The gospel cannot be reduced to one particular slogan or simplistic formula. In the Bible the gospel is expressed in a rich variety of ways. For example, the Gospel of John emphasizes receiving eternal life, whereas the other Gospels emphasize entering into God’s kingdom. These are not synonymous, but they are mutually complementary—they simply highlight different facets of the whole. Paul frequently explains the gospel in forensic, legal terminology, speaking of salvation in terms of justification. This diversity unpacks the core unity of the gospel, which lies in redemption through substitution. The gospel can be articulated through the categories and questions of systematic theology, and it can also be understood through tracing out key salvation themes that develop through God’s progressive revelation in Scripture. For example, the Bible connects the gospel to the themes of exile/homecoming, covenant/fulfillment, and the coming kingdom (to name a few). The richness of the gospel means that it can be articulated with different emphases, and the diversity of the human race means that the herald should contextualize the gospel motifs to their audience.
We have seen that the gospel is not everything, and that the gospel is not a simple thing. These two realities ground the truth that the gospel affects virtually everything. In the gospel we see the incarnation and the reversal of human measurements of greatness. We also see atonement and grace given to the undeserving—salvation is a gift, the opposite of works-righteousness and legalistic religion. The gospel shows us the power of the resurrection and points forward to the future purification and transformation of the world. As a result, we work to bring as much positive change to the world in the here and now as possible. Jesus is full of both grace and truth, showing us we are more sinful than we imagined and yet God is infinitely forgiving and merciful. The gospel addresses our needs and changes our lives. It brings healing and transformation. The gospel affects our view of God, ourselves, and others. It changes the foundations of our relationships, as well as changing how we perceive ourselves and what we try to do to find self-acceptance and the approval of others. It allows us to rest secure in God’s love and work for us, and it empowers and motivates us to do good works out of gratitude to him.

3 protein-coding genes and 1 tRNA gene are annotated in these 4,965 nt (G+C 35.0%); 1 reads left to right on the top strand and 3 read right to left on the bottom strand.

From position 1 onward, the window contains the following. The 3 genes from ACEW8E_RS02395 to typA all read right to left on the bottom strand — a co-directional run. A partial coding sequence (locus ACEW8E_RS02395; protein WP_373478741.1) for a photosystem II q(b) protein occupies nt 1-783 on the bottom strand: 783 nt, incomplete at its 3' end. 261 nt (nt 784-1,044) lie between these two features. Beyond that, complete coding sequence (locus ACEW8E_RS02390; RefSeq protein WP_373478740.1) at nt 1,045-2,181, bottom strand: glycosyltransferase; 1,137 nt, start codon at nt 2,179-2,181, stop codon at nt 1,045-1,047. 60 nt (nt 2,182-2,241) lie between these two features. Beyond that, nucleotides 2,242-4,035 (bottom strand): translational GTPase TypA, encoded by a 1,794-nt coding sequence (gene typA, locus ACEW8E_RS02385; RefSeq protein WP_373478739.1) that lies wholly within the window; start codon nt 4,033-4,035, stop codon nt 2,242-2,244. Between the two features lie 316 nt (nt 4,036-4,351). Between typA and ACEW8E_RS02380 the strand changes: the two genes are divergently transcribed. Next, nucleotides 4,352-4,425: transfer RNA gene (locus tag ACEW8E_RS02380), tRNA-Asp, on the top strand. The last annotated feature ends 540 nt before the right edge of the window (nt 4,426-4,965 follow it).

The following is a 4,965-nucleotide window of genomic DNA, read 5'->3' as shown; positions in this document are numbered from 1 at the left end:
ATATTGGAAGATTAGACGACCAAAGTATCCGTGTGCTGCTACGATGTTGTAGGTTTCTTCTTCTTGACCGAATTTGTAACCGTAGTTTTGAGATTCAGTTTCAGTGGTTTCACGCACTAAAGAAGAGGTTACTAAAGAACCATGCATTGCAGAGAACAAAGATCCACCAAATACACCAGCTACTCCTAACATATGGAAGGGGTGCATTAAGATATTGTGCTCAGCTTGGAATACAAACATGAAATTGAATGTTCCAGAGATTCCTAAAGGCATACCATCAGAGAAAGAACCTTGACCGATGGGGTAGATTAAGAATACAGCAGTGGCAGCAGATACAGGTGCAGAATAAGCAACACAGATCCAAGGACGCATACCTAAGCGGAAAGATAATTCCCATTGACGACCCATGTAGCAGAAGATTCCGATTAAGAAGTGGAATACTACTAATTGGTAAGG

Personal renewal occurs when the Spirit impresses the truth and entailments of the gospel deeply into our hearts and minds. Corporate renewal (i.e. revival) occurs when a body of believers are experiencing personal renewal. A revival takes place because of the work of the Holy Spirit, intensely working through normal means such as prayer, preaching, evangelism, etc. Some revivals have been criticized for being too individualistic and detached from the authority of local congregations, and although there are dangers, revivals are from God. In our society most people are not connected to a church, so revival fits our culture by targeting individuals. It also focuses the message on the need for heart change which is a biblical focus. The heart is the center of the person and it is with the heart that we repent and entrust ourselves to Jesus. Paul prays that Christians will come to know the love of God more and more—we are to continue to grow in our experience of the Lord…[To continue reading this summary, please see below....]
Buy the books
CENTER CHURCH: DOING BALANCED, GOSPEL-CENTERED MINISTRY IN YOUR CITY, by Timothy Keller